Compulsory DNA Collection Before the Court



Bhakta David Nollmeyer

Jerry Arbert Pool was indicted for receiving and possessing child pornography on January 8, 2009. Pool entered a plea of not guilty at his arraignment. Pool had no prior record, the magistrate judge ordered that Pool could be on a $25,000 bond conditional that he obey all pre-trial conditions. This was inclusive of submitting a DNA sample. The Bail Reform Act, 18 U.S.C. §§ 3142(b) and (c)(1)(A), require a defendant to cooperate by providing a DNA sample as a condition of pre-trial release. Pool refused, and challenged the constitutionality of these two amendments (Epic).

The statute permits the Attorney General to collect the samples by cheek swab or blood test. After a DNA sample is taken by either a cheek swab or blood test, this data is provided to the FBI. The agency analyzes the DNA and develops a profile in it's national Combined DNA Index System (“CODIS”). CODIS links federal, state and local law enforcement, and forensics laboratories to compare DNA profiles. The profiles then may be used to assist crime scene investigations (Epic).

Pool has gathered significant interest that mandatory DNA sampling and profiling was a violation of his Fourth Amendment rights. This is based on the grounds the collection represents an unlawful search and seizure. The government had no warrant or probable cause to collect and enter DNA into a database.

Pool's claim based on the facts is not centered on the physical collection of a DNA sample. He argues the intrusive nature of the information contained in DNA reveals more than identification. The government claim on this issue is that the DNA will not be used for other purposes.

The FBI analyzes for the presence of alleles at 13 markers, loci on the DNA specimen. The STR loci are also present on non genetic stretches of DNA that does not code traits. There are observed group variances located on the STR. These may yield probabilistic evidence of the submitter's race or sex. The DNA profiles are highly individual. The likelihood of two randomly chosen individuals to share the same profile are infinitesimal (United States v. Pool 2010).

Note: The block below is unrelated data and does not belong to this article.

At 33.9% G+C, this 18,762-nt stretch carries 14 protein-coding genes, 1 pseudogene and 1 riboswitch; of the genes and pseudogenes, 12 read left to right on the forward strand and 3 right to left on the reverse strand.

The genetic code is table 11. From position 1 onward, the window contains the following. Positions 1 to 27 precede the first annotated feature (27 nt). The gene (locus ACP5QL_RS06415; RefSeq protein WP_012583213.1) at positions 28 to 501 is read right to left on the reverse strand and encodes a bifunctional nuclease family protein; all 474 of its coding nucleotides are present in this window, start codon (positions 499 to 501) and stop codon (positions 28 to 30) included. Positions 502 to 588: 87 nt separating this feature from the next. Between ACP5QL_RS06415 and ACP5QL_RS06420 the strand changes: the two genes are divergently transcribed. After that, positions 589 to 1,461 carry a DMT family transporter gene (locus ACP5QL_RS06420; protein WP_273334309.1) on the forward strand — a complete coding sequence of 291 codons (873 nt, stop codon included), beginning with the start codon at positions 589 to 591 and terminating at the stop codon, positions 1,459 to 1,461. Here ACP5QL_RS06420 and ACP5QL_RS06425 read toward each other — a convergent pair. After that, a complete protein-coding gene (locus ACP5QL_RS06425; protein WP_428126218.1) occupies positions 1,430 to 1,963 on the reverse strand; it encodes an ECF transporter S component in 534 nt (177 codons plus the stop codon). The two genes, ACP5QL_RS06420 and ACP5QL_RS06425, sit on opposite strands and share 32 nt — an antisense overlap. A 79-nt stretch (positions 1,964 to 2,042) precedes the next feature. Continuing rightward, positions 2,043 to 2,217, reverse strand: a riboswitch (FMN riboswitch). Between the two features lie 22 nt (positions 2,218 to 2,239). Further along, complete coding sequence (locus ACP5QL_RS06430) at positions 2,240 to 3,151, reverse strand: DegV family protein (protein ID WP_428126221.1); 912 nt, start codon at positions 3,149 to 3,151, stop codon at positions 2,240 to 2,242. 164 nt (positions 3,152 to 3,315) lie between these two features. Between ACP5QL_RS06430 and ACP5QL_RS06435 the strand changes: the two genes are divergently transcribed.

The magistrate judge denied Pool’s request for a hearing on the DNA collection. The court ruled that requiring the DNA did not violate Pool’s rights.

On Sept. 14, 2010, the Ninth Circuit Court upheld the legality of mandatory collection of DNA before the beginning of a trial.The court upheld the federal Bail Reform Act that requires the submission of a sample as a pre-condition of release provided that after a being charged with a federal felony and after a finding of probable cause my a judge. The Ninth Circuit held in a split decision that the Bail Reform Act was does not violate a pretrial detainee's Fourth Amendment or other rights (American Bar Association 2010).

Anna Henning argues that in the United States v. Pool and in United States v. Mitchell, the U.S. District Court for the Western District opposite conclusions were reached. She posits future DNA cases regarding pre conviction may occur whether the status of the defendant unduly impacted the judgment. What is the scope of the State's interest in identifying a defendant? Is newer science revealing that the type of DNA used contains greater information and therefore a larger privacy intrusion (Henning 2010)?

The Mitchell court in it's criticism of Pool stated that it is “loath to elevate a finding of probable cause” – i.e., the standard which must be met for an indictment or an arrest – to match the higher, “reasonable doubt” standard required for a conviction. Here this court rejected the diminished standard of privacy argued for indicted persons before the court (Henning 2010).

As seen the emergence of newer technology and the classic battleground between the state and individual has impacted forensic science and the interest of the two previously stated parties. The perception of right and privacy issues run deep. It appears the nature of the positive identification qualities of DNA strengthen the government versus persons indicted for serious felonies. In remains to be seen if a misuse of DNA database information will transform case law.

Case Brief

United States of America v. Jerry Pool No. 09-10303 D.C. No. 2:09-cr-00015-EJG-1

Facts: Pool was charged in the Eastern District of California on January 8, 2009 by indictment with possessing and receiving child pornography under federal code of 18 U.S.C. §§ 2252(a)(2) and 2253. Pool was arrested, appeared in court for his arraignment on January 23, 2009. Pool had no prior criminal record. He pleaded not guilty.

The magistrate judge ordered Pool released on a $25,000 bond on compliance of pre-trial conditions. Pool contested providing a DNA sample. The court stayed the DNA collection so the litigants could brief the issue. Pool challenges the constitutionality of amendments to the Bail Reform Act, 18 U.S.C. § 3142(b) and (c)(1)(A).

The government defines DNA as a double-helix shaped nucleic acid held together by hydrogen bonds and composed of base pairings of Adenine and Thymine, and Cytosine and Guanine, which repeat along the double-helix at different regions (referred by short-tandem-repeat loci, or STR loci).

Pool objected primarily under the Fourth Amendment. He challenged the law as unconstitutional under the Eighth Amendment, the Due Process Clause and in violation of the separation of powers doctrine.